12 Songs, 42 Minutes

EDITORS’ NOTES

The title to Kix Brooks’ long overdue second solo album (his preceding one came out in 1989) is a bit misleading until you hear lyrics to the opening title-track wherein he wishes that he was New To This Town. Those fans lamenting the 2010 retirement of country powerhouse duo Brooks & Dunn will be glad to know that New To This Town doesn’t play like the man is trying to reinvent what he and Ronnie Dunn had created for two decades. It immediately resonates with a warm familiarity before boasting a searing solo by guest guitarist Joe Walsh. And the crystalline quality of those air-tight vocal harmonies can be partially credited to the co-production of Jay DeMarcus, one third of the harmonious Rascal Flatts. The following “Moonshine Road” finds Brooks revisiting his talent for rocking bluesy, down-home, boot-stompers while “Bring It On Home” reveals that he shines best when crooning those post honky-tonk make-out ballads. Conversely, “Next To That Woman” finds Brooks expanding on his propensity for turning up the tube amps and rocking out while retaining his twangy roots.

EDITORS’ NOTES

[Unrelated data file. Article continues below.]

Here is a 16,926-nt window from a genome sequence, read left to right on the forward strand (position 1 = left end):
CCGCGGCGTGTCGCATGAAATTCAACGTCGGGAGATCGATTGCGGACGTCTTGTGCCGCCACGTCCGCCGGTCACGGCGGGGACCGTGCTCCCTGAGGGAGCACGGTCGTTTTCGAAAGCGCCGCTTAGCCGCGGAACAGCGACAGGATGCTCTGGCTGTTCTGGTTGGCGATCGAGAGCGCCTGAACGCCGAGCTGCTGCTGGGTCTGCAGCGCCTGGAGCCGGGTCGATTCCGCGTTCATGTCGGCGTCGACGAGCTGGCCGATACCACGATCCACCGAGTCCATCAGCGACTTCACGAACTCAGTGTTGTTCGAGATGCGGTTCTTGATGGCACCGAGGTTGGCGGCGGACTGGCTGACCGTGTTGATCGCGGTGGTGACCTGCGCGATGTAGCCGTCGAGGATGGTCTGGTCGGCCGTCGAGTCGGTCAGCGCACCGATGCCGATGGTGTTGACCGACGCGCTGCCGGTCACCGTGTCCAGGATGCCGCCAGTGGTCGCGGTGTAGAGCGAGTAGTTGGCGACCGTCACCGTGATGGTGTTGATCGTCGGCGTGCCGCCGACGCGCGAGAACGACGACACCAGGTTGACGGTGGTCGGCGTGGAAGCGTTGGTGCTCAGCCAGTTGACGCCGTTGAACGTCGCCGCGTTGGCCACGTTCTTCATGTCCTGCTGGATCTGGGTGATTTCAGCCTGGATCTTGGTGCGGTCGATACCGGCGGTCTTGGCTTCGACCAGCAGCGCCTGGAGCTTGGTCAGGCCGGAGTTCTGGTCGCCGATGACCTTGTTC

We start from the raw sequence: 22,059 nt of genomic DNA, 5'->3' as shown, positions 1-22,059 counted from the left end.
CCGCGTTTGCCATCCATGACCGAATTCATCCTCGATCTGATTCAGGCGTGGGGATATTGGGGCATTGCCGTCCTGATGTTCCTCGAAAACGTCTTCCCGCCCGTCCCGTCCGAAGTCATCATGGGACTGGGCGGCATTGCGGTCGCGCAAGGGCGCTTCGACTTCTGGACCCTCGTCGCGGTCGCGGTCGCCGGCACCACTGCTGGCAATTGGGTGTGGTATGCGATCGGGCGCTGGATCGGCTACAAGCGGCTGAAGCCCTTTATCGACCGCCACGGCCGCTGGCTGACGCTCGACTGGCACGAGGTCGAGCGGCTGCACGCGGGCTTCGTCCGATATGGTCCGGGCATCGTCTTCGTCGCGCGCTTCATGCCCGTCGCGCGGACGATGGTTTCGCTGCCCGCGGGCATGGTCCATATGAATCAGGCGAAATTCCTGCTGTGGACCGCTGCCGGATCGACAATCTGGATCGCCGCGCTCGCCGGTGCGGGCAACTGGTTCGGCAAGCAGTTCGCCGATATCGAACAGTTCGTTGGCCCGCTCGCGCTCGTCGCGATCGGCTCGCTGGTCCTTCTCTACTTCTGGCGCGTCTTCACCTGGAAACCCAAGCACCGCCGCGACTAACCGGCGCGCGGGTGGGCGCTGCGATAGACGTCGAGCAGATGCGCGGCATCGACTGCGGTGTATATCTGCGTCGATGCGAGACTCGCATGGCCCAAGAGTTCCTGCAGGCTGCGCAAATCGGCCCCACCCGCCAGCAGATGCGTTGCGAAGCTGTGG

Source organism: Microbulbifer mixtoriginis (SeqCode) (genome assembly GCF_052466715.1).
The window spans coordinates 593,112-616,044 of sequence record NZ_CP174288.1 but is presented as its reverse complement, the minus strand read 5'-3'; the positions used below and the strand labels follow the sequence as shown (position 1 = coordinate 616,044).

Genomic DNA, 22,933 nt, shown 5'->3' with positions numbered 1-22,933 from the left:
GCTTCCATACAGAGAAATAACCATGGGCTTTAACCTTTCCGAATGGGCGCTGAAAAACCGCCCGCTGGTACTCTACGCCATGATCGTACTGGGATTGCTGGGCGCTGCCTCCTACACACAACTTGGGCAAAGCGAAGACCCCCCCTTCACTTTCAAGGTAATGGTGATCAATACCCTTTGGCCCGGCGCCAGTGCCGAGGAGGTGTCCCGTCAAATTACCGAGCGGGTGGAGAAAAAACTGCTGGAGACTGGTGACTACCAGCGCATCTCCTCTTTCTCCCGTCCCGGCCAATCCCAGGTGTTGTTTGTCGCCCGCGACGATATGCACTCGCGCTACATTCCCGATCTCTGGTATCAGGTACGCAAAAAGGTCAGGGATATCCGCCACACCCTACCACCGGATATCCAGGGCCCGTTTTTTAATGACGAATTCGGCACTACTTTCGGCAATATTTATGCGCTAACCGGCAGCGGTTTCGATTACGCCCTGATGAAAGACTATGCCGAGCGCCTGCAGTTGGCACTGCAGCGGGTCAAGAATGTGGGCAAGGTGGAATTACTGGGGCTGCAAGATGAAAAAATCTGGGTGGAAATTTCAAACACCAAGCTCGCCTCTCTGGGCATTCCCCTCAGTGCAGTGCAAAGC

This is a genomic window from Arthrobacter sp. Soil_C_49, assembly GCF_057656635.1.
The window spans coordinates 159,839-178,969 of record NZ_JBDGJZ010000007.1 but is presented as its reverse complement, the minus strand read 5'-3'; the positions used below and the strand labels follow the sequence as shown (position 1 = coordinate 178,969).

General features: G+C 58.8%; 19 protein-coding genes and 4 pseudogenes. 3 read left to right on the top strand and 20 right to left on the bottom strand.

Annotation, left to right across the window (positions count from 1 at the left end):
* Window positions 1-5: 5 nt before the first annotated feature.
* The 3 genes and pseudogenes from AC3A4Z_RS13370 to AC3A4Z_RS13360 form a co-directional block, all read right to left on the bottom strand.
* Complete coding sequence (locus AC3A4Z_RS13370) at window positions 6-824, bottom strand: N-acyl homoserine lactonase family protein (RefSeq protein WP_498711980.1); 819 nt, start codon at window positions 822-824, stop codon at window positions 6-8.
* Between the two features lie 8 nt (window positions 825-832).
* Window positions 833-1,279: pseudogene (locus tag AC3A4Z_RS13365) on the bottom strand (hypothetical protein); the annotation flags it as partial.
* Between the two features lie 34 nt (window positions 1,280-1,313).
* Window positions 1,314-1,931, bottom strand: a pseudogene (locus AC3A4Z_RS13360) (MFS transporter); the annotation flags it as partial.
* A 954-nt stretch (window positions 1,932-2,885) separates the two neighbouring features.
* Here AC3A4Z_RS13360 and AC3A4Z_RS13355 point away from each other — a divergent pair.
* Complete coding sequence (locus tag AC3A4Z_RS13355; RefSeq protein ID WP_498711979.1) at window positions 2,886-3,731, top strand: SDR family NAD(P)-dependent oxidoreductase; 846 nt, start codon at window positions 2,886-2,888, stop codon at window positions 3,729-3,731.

The title to Kix Brooks’ long overdue second solo album (his preceding one came out in 1989) is a bit misleading until you hear lyrics to the opening title-track wherein he wishes that he was New To This Town. Those fans lamenting the 2010 retirement of country powerhouse duo Brooks & Dunn will be glad to know that New To This Town doesn’t play like the man is trying to reinvent what he and Ronnie Dunn had created for two decades. It immediately resonates with a warm familiarity before boasting a searing solo by guest guitarist Joe Walsh. And the crystalline quality of those air-tight vocal harmonies can be partially credited to the co-production of Jay DeMarcus, one third of the harmonious Rascal Flatts. The following “Moonshine Road” finds Brooks revisiting his talent for rocking bluesy, down-home, boot-stompers while “Bring It On Home” reveals that he shines best when crooning those post honky-tonk make-out ballads. Conversely, “Next To That Woman” finds Brooks expanding on his propensity for turning up the tube amps and rocking out while retaining his twangy roots.

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